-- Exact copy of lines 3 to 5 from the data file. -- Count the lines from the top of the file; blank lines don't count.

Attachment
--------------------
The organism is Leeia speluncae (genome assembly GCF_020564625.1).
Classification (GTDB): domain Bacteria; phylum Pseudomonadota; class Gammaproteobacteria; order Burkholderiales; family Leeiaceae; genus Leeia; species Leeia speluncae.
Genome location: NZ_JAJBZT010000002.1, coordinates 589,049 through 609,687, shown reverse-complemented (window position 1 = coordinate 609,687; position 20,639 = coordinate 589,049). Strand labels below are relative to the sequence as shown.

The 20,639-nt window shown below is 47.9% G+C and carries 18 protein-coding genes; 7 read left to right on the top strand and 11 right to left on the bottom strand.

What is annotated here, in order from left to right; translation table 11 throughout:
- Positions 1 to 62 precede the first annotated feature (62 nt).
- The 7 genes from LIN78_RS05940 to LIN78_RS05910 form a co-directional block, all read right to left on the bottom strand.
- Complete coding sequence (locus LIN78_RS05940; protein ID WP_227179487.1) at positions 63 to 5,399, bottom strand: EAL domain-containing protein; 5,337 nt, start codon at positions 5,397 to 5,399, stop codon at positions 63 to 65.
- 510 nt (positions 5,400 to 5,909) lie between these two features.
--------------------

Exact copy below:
Genome location: NZ_JAJBZT010000002.1, coordinates 589,049 through 609,687, shown reverse-complemented (window position 1 = coordinate 609,687; position 20,639 = coordinate 589,049). Strand labels below are relative to the sequence as shown.

The 20,639-nt window shown below is 47.9% G+C and carries 18 protein-coding genes; 7 read left to right on the top strand and 11 right to left on the bottom strand.

What is annotated here, in order from left to right; translation table 11 throughout: